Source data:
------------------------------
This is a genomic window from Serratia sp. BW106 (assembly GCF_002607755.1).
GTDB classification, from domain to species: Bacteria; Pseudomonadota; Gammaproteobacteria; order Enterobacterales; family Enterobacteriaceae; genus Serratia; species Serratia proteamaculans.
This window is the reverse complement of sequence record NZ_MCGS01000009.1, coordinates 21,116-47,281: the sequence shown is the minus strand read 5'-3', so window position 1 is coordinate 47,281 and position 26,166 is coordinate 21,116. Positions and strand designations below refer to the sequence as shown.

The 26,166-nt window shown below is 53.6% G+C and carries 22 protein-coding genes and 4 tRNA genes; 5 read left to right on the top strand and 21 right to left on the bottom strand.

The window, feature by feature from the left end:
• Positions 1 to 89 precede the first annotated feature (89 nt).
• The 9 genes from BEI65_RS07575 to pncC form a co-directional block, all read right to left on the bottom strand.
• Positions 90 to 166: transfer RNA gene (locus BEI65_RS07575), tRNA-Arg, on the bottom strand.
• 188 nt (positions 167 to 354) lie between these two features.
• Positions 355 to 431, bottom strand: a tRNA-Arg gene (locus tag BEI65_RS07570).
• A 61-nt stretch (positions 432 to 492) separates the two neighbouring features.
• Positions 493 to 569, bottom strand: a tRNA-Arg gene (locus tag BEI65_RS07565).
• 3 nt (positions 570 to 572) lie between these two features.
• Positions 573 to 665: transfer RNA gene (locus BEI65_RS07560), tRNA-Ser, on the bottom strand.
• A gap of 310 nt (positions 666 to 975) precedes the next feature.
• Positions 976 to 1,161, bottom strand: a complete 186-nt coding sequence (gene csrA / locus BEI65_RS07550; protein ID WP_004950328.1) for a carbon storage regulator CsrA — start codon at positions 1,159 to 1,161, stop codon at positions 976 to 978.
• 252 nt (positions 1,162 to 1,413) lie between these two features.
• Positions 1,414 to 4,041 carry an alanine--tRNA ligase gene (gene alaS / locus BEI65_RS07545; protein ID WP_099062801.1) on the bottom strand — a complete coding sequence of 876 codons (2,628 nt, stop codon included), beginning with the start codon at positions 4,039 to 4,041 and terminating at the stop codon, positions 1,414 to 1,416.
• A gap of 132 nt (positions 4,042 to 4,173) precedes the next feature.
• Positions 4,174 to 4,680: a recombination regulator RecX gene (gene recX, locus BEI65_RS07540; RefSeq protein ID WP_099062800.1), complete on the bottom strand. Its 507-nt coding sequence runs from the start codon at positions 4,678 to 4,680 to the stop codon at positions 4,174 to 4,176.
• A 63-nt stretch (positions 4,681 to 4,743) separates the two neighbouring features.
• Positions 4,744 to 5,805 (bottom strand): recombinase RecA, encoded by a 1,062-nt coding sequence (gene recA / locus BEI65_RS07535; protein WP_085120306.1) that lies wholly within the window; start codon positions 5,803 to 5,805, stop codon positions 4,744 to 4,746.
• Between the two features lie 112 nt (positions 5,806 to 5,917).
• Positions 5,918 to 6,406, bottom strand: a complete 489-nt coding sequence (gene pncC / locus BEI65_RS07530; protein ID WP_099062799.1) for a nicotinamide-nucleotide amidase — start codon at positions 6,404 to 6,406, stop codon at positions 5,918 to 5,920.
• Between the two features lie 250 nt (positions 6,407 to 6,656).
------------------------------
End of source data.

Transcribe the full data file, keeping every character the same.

This is a genomic window from Serratia sp. BW106 (assembly GCF_002607755.1).
GTDB classification, from domain to species: Bacteria; Pseudomonadota; Gammaproteobacteria; order Enterobacterales; family Enterobacteriaceae; genus Serratia; species Serratia proteamaculans.
This window is the reverse complement of sequence record NZ_MCGS01000009.1, coordinates 21,116-47,281: the sequence shown is the minus strand read 5'-3', so window position 1 is coordinate 47,281 and position 26,166 is coordinate 21,116. Positions and strand designations below refer to the sequence as shown.

The 26,166-nt window shown below is 53.6% G+C and carries 22 protein-coding genes and 4 tRNA genes; 5 read left to right on the top strand and 21 right to left on the bottom strand.

The window, feature by feature from the left end:
• Positions 1 to 89 precede the first annotated feature (89 nt).
• The 9 genes from BEI65_RS07575 to pncC form a co-directional block, all read right to left on the bottom strand.
• Positions 90 to 166: transfer RNA gene (locus BEI65_RS07575), tRNA-Arg, on the bottom strand.
• 188 nt (positions 167 to 354) lie between these two features.
• Positions 355 to 431, bottom strand: a tRNA-Arg gene (locus tag BEI65_RS07570).
• A 61-nt stretch (positions 432 to 492) separates the two neighbouring features.
• Positions 493 to 569, bottom strand: a tRNA-Arg gene (locus tag BEI65_RS07565).
• 3 nt (positions 570 to 572) lie between these two features.
• Positions 573 to 665: transfer RNA gene (locus BEI65_RS07560), tRNA-Ser, on the bottom strand.
• A gap of 310 nt (positions 666 to 975) precedes the next feature.
• Positions 976 to 1,161, bottom strand: a complete 186-nt coding sequence (gene csrA / locus BEI65_RS07550; protein ID WP_004950328.1) for a carbon storage regulator CsrA — start codon at positions 1,159 to 1,161, stop codon at positions 976 to 978.
• 252 nt (positions 1,162 to 1,413) lie between these two features.
• Positions 1,414 to 4,041 carry an alanine--tRNA ligase gene (gene alaS / locus BEI65_RS07545; protein ID WP_099062801.1) on the bottom strand — a complete coding sequence of 876 codons (2,628 nt, stop codon included), beginning with the start codon at positions 4,039 to 4,041 and terminating at the stop codon, positions 1,414 to 1,416.
• A gap of 132 nt (positions 4,042 to 4,173) precedes the next feature.
• Positions 4,174 to 4,680: a recombination regulator RecX gene (gene recX, locus BEI65_RS07540; RefSeq protein ID WP_099062800.1), complete on the bottom strand. Its 507-nt coding sequence runs from the start codon at positions 4,678 to 4,680 to the stop codon at positions 4,174 to 4,176.
• A 63-nt stretch (positions 4,681 to 4,743) separates the two neighbouring features.
• Positions 4,744 to 5,805 (bottom strand): recombinase RecA, encoded by a 1,062-nt coding sequence (gene recA / locus BEI65_RS07535; protein WP_085120306.1) that lies wholly within the window; start codon positions 5,803 to 5,805, stop codon positions 4,744 to 4,746.
• Between the two features lie 112 nt (positions 5,806 to 5,917).
• Positions 5,918 to 6,406, bottom strand: a complete 489-nt coding sequence (gene pncC / locus BEI65_RS07530; protein ID WP_099062799.1) for a nicotinamide-nucleotide amidase — start codon at positions 6,404 to 6,406, stop codon at positions 5,918 to 5,920.
• Between the two features lie 250 nt (positions 6,407 to 6,656).